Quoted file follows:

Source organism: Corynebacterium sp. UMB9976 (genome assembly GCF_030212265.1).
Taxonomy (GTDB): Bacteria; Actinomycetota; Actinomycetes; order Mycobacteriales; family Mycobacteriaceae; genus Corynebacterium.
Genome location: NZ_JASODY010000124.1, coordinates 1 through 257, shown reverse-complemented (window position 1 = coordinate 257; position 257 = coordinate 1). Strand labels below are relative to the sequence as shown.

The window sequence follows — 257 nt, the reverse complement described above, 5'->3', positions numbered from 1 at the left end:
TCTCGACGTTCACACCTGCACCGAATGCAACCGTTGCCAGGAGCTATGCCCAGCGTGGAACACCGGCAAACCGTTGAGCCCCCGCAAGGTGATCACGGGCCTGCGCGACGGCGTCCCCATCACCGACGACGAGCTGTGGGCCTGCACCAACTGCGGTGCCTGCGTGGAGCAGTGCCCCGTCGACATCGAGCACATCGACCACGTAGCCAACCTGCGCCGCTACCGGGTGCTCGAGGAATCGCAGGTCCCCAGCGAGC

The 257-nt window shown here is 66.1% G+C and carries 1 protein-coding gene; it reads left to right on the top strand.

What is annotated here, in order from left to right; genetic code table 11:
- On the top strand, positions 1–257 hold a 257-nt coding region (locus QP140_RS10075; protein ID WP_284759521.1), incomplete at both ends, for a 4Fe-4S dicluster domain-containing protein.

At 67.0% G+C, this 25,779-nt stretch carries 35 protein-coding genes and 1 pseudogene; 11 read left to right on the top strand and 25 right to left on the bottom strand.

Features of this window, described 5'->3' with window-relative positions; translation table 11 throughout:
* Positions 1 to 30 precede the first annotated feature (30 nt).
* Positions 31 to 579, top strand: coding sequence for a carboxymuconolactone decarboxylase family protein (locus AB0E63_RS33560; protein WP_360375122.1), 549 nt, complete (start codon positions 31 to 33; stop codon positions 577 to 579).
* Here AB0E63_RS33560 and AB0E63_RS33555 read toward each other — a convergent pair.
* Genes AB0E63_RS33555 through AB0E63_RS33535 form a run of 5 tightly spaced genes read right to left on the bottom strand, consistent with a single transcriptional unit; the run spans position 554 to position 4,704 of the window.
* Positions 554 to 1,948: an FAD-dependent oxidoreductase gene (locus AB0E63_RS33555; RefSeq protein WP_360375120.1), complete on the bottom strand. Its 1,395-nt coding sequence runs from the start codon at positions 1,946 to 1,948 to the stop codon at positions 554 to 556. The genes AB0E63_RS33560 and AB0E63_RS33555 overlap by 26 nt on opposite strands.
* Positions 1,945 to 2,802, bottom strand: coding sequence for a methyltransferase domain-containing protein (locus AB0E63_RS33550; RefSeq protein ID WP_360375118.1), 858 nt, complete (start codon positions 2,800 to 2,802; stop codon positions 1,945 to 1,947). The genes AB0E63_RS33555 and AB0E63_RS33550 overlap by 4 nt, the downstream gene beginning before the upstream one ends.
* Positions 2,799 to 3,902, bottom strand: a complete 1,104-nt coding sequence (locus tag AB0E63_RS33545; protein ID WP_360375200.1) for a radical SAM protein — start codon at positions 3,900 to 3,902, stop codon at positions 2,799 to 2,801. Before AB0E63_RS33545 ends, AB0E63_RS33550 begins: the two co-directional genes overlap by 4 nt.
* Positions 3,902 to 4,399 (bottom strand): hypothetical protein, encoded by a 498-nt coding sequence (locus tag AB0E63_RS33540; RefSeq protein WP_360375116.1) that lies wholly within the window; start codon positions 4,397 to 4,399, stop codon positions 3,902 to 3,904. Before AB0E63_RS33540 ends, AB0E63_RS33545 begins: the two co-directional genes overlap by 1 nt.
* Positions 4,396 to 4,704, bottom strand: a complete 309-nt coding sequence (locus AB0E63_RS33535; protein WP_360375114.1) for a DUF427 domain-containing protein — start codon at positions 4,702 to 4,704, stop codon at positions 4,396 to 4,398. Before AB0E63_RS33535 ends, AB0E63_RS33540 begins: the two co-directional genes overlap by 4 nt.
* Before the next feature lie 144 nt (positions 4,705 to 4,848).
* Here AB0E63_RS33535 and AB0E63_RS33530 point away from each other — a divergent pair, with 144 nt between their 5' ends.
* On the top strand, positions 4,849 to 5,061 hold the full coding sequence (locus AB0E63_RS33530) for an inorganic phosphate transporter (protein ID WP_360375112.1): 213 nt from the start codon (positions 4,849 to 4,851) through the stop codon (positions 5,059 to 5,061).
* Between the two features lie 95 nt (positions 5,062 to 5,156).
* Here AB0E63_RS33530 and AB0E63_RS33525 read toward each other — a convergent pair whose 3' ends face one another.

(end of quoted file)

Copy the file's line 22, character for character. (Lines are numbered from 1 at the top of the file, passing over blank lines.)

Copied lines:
* On the top strand, positions 4,849 to 5,061 hold the full coding sequence (locus AB0E63_RS33530) for an inorganic phosphate transporter (protein ID WP_360375112.1): 213 nt from the start codon (positions 4,849 to 4,851) through the stop codon (positions 5,059 to 5,061).